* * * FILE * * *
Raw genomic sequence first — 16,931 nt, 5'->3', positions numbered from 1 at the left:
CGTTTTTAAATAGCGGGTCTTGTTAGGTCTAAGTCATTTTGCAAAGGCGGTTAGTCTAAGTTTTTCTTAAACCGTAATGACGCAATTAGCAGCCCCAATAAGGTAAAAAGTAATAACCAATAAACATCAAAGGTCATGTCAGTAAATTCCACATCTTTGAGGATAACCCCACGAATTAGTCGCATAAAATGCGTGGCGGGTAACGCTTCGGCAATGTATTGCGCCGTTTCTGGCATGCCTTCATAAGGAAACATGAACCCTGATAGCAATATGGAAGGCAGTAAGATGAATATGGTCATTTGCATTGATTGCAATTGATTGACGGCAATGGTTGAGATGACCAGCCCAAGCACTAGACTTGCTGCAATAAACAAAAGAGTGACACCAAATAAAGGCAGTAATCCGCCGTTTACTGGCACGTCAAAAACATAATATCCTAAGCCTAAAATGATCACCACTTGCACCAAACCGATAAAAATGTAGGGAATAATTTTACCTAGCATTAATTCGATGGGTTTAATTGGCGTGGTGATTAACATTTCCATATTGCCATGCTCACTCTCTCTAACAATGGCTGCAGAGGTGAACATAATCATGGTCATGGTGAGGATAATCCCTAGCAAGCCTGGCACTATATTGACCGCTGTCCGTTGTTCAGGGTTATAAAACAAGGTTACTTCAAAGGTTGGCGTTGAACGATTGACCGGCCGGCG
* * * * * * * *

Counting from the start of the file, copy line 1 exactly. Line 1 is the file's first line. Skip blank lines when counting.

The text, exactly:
Raw genomic sequence first — 16,931 nt, 5'->3', positions numbered from 1 at the left: